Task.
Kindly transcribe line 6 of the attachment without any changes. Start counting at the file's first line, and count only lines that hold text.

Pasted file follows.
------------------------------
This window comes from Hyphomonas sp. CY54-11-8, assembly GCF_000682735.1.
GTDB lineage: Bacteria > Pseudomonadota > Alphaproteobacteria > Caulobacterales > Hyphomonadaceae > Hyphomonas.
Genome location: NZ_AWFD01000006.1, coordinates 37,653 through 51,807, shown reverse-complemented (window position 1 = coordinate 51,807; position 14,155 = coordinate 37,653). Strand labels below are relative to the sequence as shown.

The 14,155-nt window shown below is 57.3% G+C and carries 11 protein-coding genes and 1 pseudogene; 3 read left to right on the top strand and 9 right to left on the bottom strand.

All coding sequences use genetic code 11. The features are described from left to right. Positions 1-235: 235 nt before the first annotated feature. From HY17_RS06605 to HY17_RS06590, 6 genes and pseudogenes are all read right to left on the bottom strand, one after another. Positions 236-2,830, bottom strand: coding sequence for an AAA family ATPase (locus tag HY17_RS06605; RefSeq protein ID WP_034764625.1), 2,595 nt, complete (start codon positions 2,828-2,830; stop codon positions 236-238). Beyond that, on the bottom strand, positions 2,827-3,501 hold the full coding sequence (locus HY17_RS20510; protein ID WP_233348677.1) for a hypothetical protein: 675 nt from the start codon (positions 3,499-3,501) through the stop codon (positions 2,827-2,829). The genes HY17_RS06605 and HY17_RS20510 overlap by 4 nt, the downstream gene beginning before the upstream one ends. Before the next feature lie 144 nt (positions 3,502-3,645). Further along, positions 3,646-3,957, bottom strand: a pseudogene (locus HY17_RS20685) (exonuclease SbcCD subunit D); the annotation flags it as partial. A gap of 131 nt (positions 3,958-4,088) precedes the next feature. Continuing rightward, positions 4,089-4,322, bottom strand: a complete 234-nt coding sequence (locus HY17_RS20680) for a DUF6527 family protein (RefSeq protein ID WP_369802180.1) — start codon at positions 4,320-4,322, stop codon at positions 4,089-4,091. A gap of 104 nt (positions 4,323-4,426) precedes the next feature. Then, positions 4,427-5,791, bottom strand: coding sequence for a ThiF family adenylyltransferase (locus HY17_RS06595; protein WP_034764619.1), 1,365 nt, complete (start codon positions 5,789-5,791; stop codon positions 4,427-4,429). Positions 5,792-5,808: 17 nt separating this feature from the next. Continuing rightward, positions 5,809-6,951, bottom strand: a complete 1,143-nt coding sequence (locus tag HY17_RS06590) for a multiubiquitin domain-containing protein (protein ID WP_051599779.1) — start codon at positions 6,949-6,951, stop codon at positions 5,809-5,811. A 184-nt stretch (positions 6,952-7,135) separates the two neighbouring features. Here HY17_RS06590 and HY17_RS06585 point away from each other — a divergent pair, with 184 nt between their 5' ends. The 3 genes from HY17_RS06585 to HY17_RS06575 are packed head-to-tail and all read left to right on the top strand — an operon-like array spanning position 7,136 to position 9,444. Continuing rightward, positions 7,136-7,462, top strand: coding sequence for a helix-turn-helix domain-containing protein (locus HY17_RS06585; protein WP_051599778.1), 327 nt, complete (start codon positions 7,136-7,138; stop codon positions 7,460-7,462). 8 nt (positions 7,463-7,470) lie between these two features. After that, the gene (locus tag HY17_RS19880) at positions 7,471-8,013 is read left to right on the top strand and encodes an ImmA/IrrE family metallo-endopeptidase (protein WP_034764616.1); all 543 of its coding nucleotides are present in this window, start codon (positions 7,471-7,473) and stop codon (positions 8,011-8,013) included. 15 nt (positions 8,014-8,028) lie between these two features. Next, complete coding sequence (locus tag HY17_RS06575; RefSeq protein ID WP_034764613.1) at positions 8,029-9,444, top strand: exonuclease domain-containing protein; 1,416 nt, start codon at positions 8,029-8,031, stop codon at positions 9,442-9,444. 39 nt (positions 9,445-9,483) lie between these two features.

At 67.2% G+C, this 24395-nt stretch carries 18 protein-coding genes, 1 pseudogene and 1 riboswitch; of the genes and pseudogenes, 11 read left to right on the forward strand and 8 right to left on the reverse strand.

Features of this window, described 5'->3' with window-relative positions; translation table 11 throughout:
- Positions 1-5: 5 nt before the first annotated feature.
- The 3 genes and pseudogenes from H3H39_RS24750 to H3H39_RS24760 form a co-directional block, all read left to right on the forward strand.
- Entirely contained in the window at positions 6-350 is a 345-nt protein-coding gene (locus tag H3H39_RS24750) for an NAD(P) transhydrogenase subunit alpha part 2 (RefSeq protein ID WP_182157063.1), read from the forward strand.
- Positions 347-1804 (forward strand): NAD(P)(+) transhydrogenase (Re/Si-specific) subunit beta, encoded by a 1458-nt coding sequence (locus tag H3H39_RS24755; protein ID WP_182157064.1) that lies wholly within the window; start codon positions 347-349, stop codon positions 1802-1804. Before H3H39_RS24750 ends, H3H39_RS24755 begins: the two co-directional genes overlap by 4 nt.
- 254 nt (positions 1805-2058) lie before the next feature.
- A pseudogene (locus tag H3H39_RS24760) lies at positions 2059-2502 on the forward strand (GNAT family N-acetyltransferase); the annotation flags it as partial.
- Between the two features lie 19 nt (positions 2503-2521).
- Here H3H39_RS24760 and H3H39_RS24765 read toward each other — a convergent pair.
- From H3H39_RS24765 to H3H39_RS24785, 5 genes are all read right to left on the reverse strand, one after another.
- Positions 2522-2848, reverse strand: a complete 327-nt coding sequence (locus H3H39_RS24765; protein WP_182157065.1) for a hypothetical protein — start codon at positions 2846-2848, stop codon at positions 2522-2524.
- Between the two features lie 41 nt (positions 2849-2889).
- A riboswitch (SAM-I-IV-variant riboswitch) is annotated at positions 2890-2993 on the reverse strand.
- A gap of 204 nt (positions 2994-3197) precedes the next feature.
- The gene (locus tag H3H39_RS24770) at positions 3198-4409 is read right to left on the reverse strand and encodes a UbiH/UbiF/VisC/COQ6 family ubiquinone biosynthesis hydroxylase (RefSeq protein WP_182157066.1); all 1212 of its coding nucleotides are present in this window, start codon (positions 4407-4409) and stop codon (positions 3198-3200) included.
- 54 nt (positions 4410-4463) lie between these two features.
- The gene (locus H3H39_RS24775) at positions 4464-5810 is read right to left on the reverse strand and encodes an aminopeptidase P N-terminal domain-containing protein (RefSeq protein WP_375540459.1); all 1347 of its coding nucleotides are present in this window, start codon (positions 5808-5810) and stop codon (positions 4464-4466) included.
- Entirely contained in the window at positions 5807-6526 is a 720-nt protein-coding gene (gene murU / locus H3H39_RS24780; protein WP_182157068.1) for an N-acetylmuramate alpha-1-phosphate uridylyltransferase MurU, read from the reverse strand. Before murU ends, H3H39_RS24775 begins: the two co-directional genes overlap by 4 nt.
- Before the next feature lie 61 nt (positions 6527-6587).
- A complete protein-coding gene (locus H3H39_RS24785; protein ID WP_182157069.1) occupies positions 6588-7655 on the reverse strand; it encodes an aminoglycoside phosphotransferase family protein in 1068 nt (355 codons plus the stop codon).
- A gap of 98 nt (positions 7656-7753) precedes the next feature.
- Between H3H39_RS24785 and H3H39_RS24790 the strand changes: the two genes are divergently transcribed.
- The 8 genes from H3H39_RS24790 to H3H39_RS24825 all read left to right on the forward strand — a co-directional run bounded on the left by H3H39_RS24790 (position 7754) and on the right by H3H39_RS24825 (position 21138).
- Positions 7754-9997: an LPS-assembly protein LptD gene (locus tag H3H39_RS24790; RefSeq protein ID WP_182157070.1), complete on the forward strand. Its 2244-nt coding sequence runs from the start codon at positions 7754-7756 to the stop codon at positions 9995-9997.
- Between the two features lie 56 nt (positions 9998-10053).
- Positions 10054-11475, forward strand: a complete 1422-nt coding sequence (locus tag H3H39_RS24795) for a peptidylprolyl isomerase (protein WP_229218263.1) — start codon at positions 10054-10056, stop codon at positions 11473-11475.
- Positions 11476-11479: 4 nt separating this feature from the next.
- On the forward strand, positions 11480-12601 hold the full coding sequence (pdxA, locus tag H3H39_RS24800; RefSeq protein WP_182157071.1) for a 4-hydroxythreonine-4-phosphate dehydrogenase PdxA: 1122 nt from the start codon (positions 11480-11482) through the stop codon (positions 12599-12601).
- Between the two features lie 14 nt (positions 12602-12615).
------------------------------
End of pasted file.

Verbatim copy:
At 67.2% G+C, this 24395-nt stretch carries 18 protein-coding genes, 1 pseudogene and 1 riboswitch; of the genes and pseudogenes, 11 read left to right on the forward strand and 8 right to left on the reverse strand.